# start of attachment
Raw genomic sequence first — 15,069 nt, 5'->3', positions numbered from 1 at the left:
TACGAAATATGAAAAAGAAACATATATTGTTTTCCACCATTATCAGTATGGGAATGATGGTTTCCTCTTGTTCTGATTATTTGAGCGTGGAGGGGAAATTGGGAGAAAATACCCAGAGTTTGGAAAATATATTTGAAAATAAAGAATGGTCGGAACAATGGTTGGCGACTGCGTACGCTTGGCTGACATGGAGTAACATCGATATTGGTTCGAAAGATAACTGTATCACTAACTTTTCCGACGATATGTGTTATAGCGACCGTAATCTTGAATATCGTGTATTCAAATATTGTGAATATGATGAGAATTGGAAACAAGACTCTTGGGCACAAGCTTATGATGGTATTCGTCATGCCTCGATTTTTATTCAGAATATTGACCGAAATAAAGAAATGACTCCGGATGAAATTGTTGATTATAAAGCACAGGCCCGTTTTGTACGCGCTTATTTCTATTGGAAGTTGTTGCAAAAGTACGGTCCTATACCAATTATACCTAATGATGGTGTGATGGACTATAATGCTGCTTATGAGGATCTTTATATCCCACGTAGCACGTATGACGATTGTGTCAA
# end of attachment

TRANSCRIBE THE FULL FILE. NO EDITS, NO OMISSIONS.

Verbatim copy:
Raw genomic sequence first — 15,069 nt, 5'->3', positions numbered from 1 at the left:
TACGAAATATGAAAAAGAAACATATATTGTTTTCCACCATTATCAGTATGGGAATGATGGTTTCCTCTTGTTCTGATTATTTGAGCGTGGAGGGGAAATTGGGAGAAAATACCCAGAGTTTGGAAAATATATTTGAAAATAAAGAATGGTCGGAACAATGGTTGGCGACTGCGTACGCTTGGCTGACATGGAGTAACATCGATATTGGTTCGAAAGATAACTGTATCACTAACTTTTCCGACGATATGTGTTATAGCGACCGTAATCTTGAATATCGTGTATTCAAATATTGTGAATATGATGAGAATTGGAAACAAGACTCTTGGGCACAAGCTTATGATGGTATTCGTCATGCCTCGATTTTTATTCAGAATATTGACCGAAATAAAGAAATGACTCCGGATGAAATTGTTGATTATAAAGCACAGGCCCGTTTTGTACGCGCTTATTTCTATTGGAAGTTGTTGCAAAAGTACGGTCCTATACCAATTATACCTAATGATGGTGTGATGGACTATAATGCTGCTTATGAGGATCTTTATATCCCACGTAGCACGTATGACGATTGTGTCAA